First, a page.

“I’m happy with what’s happening on the basketball court, but I’m more happy about what’s happening for these kids,” Calipari said. “If my team won a national title and no one got drafted, I’d be disappointed. Oh, that will just rifle through our state. I would be disappointed.”

Brad Calipari is a better basketball player than his dad was, according to Larry Brown that is.

Since his announcement that he was going to be a walk-on for UK, the idea of Brad Calipari coming to play for his father has been an interesting topic of conversation, to say the least. And that didn’t change when it was brought up at media day.

At one point when talking about the team’s defense, John Calipari mentioned that he might have to play zone when some certain players are in, namely his son. And John Calipari also mentioned how his wife Ellen has attended two practices already this season after only going to three the rest of the time he’s been at UK.

Then later on he had this great quote about some of the competition that occurs during practices:

“My son was playing Mychal Mulder. Mychal went right and dunked on him. Then he went right and dunked on him,” Calipari said. “These are four straight plays. Then he crossed over, and he dunked on him, and he dunked on him. And I said, ‘Son, he just dunked on you four times.’ He said, ‘My hip is bothering me.’ ‘You better get it replaced. I don’t know what to tell you, but he can’t be doing that.”

The last time Brad came up was when a child reporter asked quite possibly the best question of the day, “Is Brad a better basketball player than you are?”. But Calipari barely had time to answer before his longtime mentor and friend, Hall of Fame coach Larry Brown, beat him to it by responding “Yes.”

Calipari likes what he’s seeing from freshmen bigs so far

If there is a good problem to have when coaching a young player, it’s to have a player that’s too driven. That’s how John Calipari described freshman Wenyen Gabriel and then went on to say that it’s very similar to what he has seen in former Cats Michael Kidd-Gilchrist as he works his way back from injury in the NBA.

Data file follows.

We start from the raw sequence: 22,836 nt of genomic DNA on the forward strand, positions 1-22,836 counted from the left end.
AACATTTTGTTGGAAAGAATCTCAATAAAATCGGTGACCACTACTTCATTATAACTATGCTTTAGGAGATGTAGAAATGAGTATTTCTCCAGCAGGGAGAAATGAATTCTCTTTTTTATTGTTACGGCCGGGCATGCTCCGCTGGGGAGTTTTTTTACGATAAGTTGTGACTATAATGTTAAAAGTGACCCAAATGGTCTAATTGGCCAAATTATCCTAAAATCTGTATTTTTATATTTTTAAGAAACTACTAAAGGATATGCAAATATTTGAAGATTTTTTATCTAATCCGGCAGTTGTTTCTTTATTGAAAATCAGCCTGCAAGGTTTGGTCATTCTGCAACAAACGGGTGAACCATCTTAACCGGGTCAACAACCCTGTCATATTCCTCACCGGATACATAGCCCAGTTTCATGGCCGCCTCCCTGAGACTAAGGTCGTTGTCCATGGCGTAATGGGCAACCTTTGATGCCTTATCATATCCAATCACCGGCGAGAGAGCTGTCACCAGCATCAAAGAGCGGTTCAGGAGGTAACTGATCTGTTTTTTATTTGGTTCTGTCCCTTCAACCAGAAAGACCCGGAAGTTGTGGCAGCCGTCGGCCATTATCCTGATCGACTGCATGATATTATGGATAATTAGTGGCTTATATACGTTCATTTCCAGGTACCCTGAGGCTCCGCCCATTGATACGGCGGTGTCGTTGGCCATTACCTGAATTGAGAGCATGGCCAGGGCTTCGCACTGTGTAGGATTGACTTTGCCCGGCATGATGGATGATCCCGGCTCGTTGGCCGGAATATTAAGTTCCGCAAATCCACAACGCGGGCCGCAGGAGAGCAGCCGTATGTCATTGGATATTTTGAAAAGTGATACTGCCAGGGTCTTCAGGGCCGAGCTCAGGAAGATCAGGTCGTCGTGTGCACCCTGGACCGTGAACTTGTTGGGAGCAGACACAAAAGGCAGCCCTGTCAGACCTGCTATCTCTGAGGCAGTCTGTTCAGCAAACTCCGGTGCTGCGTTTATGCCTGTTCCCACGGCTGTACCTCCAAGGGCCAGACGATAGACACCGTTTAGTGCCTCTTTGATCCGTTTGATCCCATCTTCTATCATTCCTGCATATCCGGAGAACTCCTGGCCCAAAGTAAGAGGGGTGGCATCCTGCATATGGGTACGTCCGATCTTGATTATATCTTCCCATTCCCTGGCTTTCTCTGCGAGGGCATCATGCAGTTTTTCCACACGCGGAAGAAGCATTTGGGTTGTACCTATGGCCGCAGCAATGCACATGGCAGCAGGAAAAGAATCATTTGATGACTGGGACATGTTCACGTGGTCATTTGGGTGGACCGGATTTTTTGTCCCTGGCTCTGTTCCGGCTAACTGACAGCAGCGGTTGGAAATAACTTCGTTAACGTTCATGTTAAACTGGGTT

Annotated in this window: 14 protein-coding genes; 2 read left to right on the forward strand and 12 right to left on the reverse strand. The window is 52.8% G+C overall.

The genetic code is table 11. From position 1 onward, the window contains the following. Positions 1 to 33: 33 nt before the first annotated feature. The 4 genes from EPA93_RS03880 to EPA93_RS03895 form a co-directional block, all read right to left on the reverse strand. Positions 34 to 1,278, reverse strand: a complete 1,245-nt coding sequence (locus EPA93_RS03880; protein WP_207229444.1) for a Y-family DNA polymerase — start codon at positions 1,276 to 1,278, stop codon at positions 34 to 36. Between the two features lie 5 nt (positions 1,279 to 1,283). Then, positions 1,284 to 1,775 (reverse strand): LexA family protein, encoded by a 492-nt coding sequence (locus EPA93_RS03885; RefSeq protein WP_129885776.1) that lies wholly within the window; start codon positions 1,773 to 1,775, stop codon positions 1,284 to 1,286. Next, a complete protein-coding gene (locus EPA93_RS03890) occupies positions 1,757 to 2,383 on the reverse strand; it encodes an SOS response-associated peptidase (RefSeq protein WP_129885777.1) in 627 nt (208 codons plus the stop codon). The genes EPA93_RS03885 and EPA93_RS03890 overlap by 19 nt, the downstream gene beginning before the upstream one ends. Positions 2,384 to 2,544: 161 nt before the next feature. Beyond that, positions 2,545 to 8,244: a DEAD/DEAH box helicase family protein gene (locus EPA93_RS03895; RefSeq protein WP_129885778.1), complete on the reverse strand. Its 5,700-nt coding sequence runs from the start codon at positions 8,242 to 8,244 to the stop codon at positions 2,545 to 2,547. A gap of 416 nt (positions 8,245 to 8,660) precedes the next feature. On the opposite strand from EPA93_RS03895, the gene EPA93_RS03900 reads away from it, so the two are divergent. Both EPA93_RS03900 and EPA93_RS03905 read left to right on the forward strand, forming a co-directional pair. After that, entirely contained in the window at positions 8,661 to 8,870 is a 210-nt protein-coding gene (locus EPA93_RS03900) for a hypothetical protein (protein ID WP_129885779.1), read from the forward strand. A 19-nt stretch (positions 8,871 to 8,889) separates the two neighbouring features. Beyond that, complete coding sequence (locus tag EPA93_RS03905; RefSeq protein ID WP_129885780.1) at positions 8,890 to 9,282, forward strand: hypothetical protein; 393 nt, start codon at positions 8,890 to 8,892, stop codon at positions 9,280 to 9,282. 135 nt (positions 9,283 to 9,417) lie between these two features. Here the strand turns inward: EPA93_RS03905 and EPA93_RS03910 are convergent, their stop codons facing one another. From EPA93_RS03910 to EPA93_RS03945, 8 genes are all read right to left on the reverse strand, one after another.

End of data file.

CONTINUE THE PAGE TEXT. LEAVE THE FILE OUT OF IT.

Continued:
“You’re talking about a 6-10, inside, outside, stretch four-three, good with the ball, but only touched where he’s going to be,” Calipari said of Gabriel.

Following what he said about Gabriel, Calipari then had a lot to say about another freshman in Sasha Killeya-Jones. Calipari often shifts in and out of recruiting mode in these types of press conferences and he did it once more to talk about why guys come to UK and how Killeya-Jones is one of the biggest benefactors.

Calipari said Killeya-Jones has exceeded his expectations and a big reason was because how playing with great players has pushed him to new heights. When deciding whether to attend UK or something else, if often comes down to whether the recruits want to be the guy for a team or settle for playing with other great players. Killeya-Jones improvement just shows how much UK helps guys just by having top level competition in practice every day.

“I wouldn’t have him here if I didn’t think he was good, but I didn’t know he was this good,” Calipari said.